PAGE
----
When it comes to battles between teams, it's often the team with the best starting field position on average, which comes out on top at the end of the game. Nebraska hasn't managed to completely capitalize on that, but the return game doesn't seem to be slowing down. The Huskers needed it, too, and Paul, quietly as anyone could, has found himself to be a weapon for the big red.

Bryan: I am going to stick with the receivers on offense and add the defensive line as a close second.  I really think that the receivers have come 180 since the spring when easy passes were dropped to where they are now.  Joe Ganz has nearly a 70% completion percentage through six games and that will give you some idea of how good his receivers have been.  The defensive line has stepped up and has all four starters, with Pierre Allen in there for the injured Barry Turner, in the top 10 tacklers on the team.  This is a very under-valued group on this team and has played extremely well this season so far against some good offensive lines.

Where do you think the team regressed or didn't improve, if you feel that certain units haven't really stepped up?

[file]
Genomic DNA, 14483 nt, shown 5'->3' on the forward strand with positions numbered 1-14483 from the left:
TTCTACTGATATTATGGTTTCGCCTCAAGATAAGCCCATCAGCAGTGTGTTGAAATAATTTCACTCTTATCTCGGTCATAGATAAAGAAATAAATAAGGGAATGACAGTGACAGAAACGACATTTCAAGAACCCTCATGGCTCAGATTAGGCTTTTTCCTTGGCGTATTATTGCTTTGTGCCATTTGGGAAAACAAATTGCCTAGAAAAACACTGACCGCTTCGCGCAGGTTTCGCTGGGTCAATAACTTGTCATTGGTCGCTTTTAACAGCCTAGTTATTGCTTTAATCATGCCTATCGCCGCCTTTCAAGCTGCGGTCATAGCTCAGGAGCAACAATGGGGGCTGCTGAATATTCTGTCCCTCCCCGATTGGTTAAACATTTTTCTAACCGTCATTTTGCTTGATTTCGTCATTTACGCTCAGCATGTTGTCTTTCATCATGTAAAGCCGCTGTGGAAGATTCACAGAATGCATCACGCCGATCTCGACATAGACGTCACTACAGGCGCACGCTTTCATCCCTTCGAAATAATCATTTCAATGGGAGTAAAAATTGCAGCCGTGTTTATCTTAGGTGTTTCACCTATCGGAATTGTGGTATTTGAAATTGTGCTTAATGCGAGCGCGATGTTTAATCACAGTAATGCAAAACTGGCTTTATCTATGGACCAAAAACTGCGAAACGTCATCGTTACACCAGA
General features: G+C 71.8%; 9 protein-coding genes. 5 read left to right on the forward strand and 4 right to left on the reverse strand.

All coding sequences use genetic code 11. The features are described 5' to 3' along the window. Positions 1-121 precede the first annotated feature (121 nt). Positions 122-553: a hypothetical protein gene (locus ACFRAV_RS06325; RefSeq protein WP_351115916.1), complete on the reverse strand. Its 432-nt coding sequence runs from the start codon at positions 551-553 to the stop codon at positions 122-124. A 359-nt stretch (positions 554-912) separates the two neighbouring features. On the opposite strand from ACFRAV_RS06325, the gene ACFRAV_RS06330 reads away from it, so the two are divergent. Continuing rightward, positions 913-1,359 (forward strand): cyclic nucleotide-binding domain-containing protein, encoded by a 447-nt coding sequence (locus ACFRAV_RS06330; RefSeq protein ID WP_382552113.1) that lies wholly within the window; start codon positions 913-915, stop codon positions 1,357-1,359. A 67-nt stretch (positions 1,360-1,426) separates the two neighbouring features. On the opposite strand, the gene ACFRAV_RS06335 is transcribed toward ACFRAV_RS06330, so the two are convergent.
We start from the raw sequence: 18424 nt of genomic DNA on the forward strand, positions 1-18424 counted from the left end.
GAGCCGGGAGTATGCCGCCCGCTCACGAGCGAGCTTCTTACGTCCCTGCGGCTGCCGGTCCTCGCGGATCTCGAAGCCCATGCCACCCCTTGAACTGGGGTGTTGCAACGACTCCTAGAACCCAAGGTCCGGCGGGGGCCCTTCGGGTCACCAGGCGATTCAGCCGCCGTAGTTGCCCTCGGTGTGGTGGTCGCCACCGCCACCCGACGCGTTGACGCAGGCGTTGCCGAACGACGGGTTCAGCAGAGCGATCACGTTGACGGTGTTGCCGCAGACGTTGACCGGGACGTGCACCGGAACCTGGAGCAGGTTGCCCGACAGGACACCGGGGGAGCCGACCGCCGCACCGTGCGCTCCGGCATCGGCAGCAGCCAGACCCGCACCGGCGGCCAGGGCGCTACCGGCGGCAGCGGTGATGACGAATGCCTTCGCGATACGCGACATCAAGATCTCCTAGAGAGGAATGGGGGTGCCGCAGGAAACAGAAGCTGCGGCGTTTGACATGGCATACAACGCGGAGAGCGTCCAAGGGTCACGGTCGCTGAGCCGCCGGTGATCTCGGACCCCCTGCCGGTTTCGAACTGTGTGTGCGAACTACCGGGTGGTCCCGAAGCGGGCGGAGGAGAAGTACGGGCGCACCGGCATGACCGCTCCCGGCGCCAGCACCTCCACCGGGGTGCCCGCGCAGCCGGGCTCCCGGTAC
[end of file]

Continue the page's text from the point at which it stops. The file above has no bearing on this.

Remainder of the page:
Steve: I have to give them some slack, because it's a new coaching staff, a new era, yadda, yadda, yadda.

But come on, Secondary Coach Marvin Sanders didn't seem to have problems getting turnovers out of his guys in Lincoln in 2003. He even had one (Josh Bullocks) tie for the lead in the entire country in interceptions.

Heck, the defense led in interceptions, turnovers forced, pass efficiency defense, etc, and this is the same unit that Sanders himself said was more talented than that group he had in 2003.

Now, either Sanders was just trying to make his own guys feel good about themselves and try and give them some confidence, or this group has simply underachieved. But it's safe to say that when you go into this game against Iowa State with five interceptions, and two of them are by defensive linemen, you have got yourself a problem.

When you consider that only one of these teams they have faced thus far wasn't a spread-to-pass offense, that's not a problem, it's almost panic time.

Just like the linebackers and secondary of last year couldn't carry the defensive line, the defensive line can't carry the secondary either. They need to start getting turnovers, and taking advantage of some of the situations, rather than let the situations take advantage of them.